There has been a great deal of recent interest in masculine clothing, examining both its production and consumption, and the ways in which it was used to create individual identities and to build businesses, from 1850 onwards. Drawing upon a wide range of sources this book studies the interaction between producers and consumers at a key period in the development of the ready-made clothing industry. It also shows that many innovations in advertising clothing, usually considered to have been developed in America, had earlier British precedents. To counter the lack of documentary evidence that has hitherto hampered research into the dress practices of non-elite groups, this book utilises thousands of unpublished visual documents. These include hundreds of manufacturers' designs, which underline an unexpected degree of investment by manufacturers in boys' clothing, and which was matched by heavy investment in advertising, with thousands of images of boys' clothing for shop catalogues in the Stationers' Hall copyright archive. Another key source is the archives of Dr Barnardo's Homes. This extraordinary collection contains over 15,000 documented photographs of boys entering between 1875 and 1900, allowing us to look beyond official polarization of 'raggedness' and 'respectability' used by charities and social reformers of all stripes and to establish the clothing that was actually worn by a large sample of boys. A close analysis of 1,800 images reveals that even when families were impoverished, they strove to present their boys in ways that reflected their position in the family group and in society. By drawing on these visual sources, and linking the design and retailing of boys' clothing with social, cultural and economic issues, this book shows that an understanding of the production and consumption of the boys clothing is central to debates on the growth of the consumer society, the development of mass-market fashion, and concepts of childhood and masculinity.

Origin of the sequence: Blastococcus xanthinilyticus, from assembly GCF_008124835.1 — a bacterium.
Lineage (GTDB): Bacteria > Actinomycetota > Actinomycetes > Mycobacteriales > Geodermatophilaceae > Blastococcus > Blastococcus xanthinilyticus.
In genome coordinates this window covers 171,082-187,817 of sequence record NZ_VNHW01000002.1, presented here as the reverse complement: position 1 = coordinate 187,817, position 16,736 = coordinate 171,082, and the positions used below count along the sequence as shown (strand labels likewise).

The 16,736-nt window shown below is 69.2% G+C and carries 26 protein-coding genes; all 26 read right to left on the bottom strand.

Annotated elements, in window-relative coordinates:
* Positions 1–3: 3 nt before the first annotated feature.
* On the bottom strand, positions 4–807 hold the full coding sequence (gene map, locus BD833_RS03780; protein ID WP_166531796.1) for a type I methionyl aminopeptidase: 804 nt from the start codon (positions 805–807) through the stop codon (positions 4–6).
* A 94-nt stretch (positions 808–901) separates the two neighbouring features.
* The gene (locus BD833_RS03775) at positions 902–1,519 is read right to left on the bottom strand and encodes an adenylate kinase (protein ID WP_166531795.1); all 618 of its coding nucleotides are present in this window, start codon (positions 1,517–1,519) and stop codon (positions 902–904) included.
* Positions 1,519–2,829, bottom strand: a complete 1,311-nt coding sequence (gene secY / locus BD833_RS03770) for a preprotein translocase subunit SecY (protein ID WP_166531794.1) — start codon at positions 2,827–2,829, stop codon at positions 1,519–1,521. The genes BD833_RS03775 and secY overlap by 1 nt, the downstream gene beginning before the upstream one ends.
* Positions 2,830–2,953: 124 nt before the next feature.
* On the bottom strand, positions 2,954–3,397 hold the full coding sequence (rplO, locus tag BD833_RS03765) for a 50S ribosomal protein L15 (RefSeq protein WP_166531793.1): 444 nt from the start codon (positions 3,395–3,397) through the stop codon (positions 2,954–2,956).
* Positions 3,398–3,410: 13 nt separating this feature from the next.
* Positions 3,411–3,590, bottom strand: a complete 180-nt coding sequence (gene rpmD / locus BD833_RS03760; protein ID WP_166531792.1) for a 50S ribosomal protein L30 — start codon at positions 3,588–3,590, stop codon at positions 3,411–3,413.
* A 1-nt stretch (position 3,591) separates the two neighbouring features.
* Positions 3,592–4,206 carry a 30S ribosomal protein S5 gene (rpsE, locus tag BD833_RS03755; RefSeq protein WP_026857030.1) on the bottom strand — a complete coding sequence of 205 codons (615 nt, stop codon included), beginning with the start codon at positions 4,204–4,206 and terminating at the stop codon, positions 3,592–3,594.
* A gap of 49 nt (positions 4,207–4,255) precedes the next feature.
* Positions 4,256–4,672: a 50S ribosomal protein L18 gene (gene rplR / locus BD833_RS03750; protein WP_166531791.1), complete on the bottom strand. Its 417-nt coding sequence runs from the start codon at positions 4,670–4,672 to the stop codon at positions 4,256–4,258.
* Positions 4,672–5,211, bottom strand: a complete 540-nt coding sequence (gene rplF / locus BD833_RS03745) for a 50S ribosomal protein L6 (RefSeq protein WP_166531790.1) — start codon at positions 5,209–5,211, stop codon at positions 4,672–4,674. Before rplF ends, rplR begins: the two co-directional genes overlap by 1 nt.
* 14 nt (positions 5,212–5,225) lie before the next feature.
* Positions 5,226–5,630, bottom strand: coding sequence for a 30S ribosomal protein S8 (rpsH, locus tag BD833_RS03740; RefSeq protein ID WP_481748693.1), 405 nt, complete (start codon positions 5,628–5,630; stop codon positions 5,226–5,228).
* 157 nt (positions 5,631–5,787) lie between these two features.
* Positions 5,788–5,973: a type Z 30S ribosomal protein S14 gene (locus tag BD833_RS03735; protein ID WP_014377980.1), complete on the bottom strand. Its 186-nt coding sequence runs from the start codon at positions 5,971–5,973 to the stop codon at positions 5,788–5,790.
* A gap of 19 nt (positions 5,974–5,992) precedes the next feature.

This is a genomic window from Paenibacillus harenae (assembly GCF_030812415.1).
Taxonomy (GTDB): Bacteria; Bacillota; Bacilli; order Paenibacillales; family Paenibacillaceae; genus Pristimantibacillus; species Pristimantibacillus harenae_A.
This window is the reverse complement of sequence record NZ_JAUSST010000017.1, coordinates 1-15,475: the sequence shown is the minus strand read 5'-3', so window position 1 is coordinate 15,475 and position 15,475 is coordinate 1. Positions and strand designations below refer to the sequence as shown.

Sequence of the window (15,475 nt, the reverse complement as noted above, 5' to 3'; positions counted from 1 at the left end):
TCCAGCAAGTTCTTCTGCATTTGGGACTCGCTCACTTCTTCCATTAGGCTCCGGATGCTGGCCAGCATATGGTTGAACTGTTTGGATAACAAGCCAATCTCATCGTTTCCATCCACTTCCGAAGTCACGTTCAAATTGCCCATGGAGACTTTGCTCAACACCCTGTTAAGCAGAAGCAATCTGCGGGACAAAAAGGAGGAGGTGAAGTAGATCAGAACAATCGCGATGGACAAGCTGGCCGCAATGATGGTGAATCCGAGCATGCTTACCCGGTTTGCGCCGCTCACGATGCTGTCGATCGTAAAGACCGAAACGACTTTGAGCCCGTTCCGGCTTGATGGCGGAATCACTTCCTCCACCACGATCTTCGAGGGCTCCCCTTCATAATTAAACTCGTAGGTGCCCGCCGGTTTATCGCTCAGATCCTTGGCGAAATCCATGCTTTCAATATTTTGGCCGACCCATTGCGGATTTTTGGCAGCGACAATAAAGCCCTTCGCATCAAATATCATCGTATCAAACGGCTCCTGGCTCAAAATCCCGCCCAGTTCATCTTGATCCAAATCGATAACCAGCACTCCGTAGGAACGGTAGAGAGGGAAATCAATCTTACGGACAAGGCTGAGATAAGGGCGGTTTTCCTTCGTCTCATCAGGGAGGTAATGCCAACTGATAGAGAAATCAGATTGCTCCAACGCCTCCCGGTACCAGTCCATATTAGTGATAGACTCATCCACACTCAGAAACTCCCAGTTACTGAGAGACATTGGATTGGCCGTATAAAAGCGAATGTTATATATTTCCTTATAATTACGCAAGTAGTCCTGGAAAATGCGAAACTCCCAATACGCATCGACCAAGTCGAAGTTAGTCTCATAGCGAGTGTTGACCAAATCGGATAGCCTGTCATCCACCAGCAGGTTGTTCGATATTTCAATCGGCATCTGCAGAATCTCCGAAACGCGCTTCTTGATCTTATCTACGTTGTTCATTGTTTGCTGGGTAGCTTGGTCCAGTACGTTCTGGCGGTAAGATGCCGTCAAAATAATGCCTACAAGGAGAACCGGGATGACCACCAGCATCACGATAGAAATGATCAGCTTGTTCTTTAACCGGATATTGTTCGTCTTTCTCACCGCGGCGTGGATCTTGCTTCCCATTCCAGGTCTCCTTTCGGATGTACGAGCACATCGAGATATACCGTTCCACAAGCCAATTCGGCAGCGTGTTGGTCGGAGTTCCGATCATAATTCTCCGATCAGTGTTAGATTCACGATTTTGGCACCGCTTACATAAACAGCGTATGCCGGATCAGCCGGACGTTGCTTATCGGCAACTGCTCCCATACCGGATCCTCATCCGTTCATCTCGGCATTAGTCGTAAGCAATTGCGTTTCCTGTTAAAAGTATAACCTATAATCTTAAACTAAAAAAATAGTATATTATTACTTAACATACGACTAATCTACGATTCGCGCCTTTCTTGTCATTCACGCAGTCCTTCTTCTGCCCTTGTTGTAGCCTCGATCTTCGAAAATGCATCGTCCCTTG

Table of Contents
Contents: Introduction; Raggedness and respectability; Designing boys' clothes; Advertising boys' clothes; Affording boys' clothes; Consuming boys' clothes; Age, employment and boys' clothes; Masculine symbolism in boys' clothes; Conclusions and contexts; Appendices; Bibliography; Index.
Clare Rose is a fashion historian who is an expert on fashion before 1920 and on children's clothes. She currently teaches at the Royal School of Needlework, London and at the V&A Museum, and has been interviewed on the Great British Sewing Bee. She has worked as a museum curator and done research in museum collections and archives throughout Europe and the USA, unearthing unseen artefacts and documents that can change the way we think about the past. These include mail order clothing catalogues from the 1840s, copyrighted designs for clothing, pre-1914 fashion magazines, and photographs. Her latest book, Art Nouveau Fashion, uses the rich resources of the V&A Museum to give a new view of this fascinating period with many previously unpublished images.
'Making, Selling and Wearing Boys' Clothes is a significant contribution to the history of the material culture of childhood and the study of the production, marketing and consumption of clothing in nineteenth-century Britain. Clare Rose brings to the subject her meticulous attention to object-based and archival research and a rigorous engagement with theoretical and historiographical debates. It is a book that social, economic, cultural and dress historians will need to read.' Christopher Breward, Head of Research, Victoria & Albert Museum, London, UK
'Drawing on an impressive range of research, and making innovative use of visual data, not least from Barnardo’s archive, Clare Rose’s book is a compelling contribution to the history of consumption, and full of rich and unexpected findings. Broad in scope, the book explores the links between consumption and imperialism, household economics, gender, and childhood and adolescence. It will be essential reading for anyone interested in late-Victorian England, and has many resonances for twenty-first-century debates about children and the consumer market.' Hugh Cunningham, Professor of Social History, University of Kent, UK
'... Making, Selling and Wearing Boys' Clothes in Late-Victorian England has to be one of the most significant pieces of costume research undertaken in recent years and is likely to be of interest not only to costume and childhood historians, but to those researching gender studies, consumerism and the growth of commercial production of clothing in the nineteenth century.' Journal of Childhood in the Past
'It is this book's considerable achievement that it sheds light on aspects of design, retailing and consumption that may have been widely understood by contemporaries, but seem baffling today. Rose's work thus contributes not only to the history of retailing and consumption, but also leads the way in the use of sources such as copyright registrations, photographs or surviving garments that are eloquent on those very issues that are rarely verbalised in conventional archival records.' Business History